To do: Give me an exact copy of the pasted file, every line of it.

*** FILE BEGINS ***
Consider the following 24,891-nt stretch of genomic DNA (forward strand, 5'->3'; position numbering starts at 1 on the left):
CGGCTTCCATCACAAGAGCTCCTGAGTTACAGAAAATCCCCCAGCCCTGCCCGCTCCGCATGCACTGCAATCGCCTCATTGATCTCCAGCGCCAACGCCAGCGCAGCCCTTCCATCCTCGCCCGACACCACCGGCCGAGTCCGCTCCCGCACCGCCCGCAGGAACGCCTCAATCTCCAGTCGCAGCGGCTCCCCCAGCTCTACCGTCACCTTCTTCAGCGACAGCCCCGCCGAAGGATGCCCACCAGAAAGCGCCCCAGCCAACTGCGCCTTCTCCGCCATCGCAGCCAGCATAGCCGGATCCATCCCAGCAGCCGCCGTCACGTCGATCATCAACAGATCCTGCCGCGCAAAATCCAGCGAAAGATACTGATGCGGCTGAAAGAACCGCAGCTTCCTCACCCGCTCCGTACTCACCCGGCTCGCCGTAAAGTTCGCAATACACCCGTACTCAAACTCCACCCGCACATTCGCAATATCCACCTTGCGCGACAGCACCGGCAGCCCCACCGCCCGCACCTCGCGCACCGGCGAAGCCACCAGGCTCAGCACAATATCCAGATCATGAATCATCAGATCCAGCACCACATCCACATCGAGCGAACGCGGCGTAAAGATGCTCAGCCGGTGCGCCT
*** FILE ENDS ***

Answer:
Consider the following 24,891-nt stretch of genomic DNA (forward strand, 5'->3'; position numbering starts at 1 on the left):
CGGCTTCCATCACAAGAGCTCCTGAGTTACAGAAAATCCCCCAGCCCTGCCCGCTCCGCATGCACTGCAATCGCCTCATTGATCTCCAGCGCCAACGCCAGCGCAGCCCTTCCATCCTCGCCCGACACCACCGGCCGAGTCCGCTCCCGCACCGCCCGCAGGAACGCCTCAATCTCCAGTCGCAGCGGCTCCCCCAGCTCTACCGTCACCTTCTTCAGCGACAGCCCCGCCGAAGGATGCCCACCAGAAAGCGCCCCAGCCAACTGCGCCTTCTCCGCCATCGCAGCCAGCATAGCCGGATCCATCCCAGCAGCCGCCGTCACGTCGATCATCAACAGATCCTGCCGCGCAAAATCCAGCGAAAGATACTGATGCGGCTGAAAGAACCGCAGCTTCCTCACCCGCTCCGTACTCACCCGGCTCGCCGTAAAGTTCGCAATACACCCGTACTCAAACTCCACCCGCACATTCGCAATATCCACCTTGCGCGACAGCACCGGCAGCCCCACCGCCCGCACCTCGCGCACCGGCGAAGCCACCAGGCTCAGCACAATATCCAGATCATGAATCATCAGATCCAGCACCACATCCACATCGAGCGAACGCGGCGTAAAGATGCTCAGCCGGTGCGCCT